Paying it Forward
Shernell Smith helps students find a passion for service and a sense of place.
Shernell Smith believes in the power of connection, which she helped redefine at Carnegie Mellon this academic year when the new Center for Diversity and Inclusion opened.
“I believe in people,” says Smith, who is assistant director of the Office of Student Affairs. “I serve as a connector. I believe in their ideas and thoughts.”
The Center offers resources to enhance an inclusive and transformative student experience at CMU through access, success, campus climate and intergroup dialogue, among others, and supports and connects historically underrepresented students and those who are first in their family to attend college in a setting where students’ differences and talents are appreciated and reinforced.
Travis Carless, a Ph.D. candidate in the Department of Engineering and Public Policy, welcomes the Center's addition to campus.
"The Center creates gives space where a collaborative environment is created. There I can mentor an undergrad and introduce him to the concepts of pursuing graduate education and engaging in student activism," he says. "Because of my time working with Shernell and advocating for issues that are important to me, I have developed a deep affinity for CMU, one that would not have developed had I just solely focused on my academic experience."
Shernell works to acclimate students not just to the CMU community, but to find their place in the greater Pittsburgh community as well.
“I want them to feel that there is a sense of place for them," she says. "I know what it feels like to be marginalized and not feeling like I have a place. I never want a student I come into contact with to feel that way.”
Students who work with Shernell would agree that she helps them not just find, but make connections, on campus and elsewhere.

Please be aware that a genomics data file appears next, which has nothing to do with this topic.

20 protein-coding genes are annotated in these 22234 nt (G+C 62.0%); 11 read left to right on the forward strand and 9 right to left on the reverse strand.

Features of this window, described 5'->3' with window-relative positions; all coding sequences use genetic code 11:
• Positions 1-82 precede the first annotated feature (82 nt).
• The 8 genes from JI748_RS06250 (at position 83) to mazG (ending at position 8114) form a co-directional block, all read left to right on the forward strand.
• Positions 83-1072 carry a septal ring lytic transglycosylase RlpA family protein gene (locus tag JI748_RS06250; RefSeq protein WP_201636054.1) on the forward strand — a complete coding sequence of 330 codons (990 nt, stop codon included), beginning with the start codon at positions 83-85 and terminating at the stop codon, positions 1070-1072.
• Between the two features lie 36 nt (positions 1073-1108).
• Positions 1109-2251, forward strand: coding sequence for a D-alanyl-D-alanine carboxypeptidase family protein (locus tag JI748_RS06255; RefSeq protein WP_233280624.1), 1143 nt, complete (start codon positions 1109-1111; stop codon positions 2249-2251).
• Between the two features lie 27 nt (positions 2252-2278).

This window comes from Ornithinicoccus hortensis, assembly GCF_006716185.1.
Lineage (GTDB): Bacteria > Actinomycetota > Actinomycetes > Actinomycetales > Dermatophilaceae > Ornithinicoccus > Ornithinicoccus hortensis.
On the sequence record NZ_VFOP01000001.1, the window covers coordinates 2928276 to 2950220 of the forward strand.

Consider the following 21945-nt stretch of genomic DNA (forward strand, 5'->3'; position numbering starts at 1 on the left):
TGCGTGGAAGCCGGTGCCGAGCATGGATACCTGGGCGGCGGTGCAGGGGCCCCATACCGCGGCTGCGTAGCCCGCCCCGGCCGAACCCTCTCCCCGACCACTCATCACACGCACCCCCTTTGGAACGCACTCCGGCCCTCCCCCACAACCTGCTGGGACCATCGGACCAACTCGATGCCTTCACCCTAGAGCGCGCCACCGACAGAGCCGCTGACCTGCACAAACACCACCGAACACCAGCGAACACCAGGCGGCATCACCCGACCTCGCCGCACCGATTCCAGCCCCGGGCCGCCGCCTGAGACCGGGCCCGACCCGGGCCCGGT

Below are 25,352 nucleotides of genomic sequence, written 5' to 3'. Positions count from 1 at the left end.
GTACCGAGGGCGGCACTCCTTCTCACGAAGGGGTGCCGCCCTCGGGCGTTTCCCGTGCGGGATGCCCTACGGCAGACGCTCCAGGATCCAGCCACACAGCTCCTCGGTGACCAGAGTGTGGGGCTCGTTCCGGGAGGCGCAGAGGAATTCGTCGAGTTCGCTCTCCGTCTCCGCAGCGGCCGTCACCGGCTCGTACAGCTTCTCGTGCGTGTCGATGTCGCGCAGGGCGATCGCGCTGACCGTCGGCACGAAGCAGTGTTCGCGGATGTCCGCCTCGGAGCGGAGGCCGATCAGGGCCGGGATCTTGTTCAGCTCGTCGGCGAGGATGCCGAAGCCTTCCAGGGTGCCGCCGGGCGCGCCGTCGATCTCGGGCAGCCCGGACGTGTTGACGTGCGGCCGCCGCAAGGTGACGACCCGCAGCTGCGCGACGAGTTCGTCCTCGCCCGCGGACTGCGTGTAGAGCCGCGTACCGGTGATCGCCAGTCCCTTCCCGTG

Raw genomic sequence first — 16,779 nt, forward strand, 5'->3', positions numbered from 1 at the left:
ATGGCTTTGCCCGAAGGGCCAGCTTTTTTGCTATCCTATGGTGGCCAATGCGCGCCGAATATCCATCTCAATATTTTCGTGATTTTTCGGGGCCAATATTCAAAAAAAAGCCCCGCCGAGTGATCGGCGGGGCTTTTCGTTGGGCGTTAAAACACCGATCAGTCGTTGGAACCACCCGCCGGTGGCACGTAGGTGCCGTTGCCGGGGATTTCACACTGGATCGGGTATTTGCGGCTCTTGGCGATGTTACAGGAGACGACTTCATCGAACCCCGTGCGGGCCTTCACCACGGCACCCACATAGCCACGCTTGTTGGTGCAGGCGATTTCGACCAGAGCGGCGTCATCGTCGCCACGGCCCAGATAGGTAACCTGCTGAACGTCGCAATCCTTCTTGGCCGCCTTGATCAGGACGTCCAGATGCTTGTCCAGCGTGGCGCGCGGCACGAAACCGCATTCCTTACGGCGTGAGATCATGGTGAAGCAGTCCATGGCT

“Over the last couple of years, Shernell didn’t just make me feel like I had a place at CMU, she encouraged me to take my place by engaging more deeply with faculty, staff, administration and my fellow students about the values we ought to share as a community,” says Kevin Jarbo, a fifth-year Ph.D. candidate in cognitive psychology at the Center for Neural Basis of Cognition. “You’d be hard-pressed to find someone on campus, or in Pittsburgh, who knows Shernell and doesn’t love her. That, in itself, is a testament to her ongoing and tireless work creating and fostering meaningful connections between people wherever she goes.”
Smith brings positivity, passion and enthusiasm to all her work, and there is a lot of it — the work and the enthusiasm – and has been a member of the Carnegie Mellon community for more than 14 years. She coordinates multicultural, diversity and inclusion programming, such as the CMU Martin Luther King Jr. celebration, the “hallmark experience” on campus that she helped create.
“We need to learn and serve,” she says. “It needs to be meaningful to both sides. And you just can’t say it. You have to have action.”
Shernell is always in action. She is an advisor for many student organizations and is a housefellow for Margaret Morrison Apartments, Woodlawn Apartments, Roselawn Apartments and Spirit House, the upper-class housing neighborhood known as “Intersection,” and is the college liaison for programs in the College of Engineering. As if that wasn’t enough, she also advises sustainability initiatives on campus, like Sustainable Earth, the Sustainability Weekend and the CMU community garden on Winthrop Street, and helps with the CMU annual International Film Festival. To top it all off, she is immediate past chair of the CMU Staff Council.
“‘Our heart is in the work,’” as we say here at Carnegie Mellon, and I believe that CMU’s heart is Shernell Smith,” says Jarbo.
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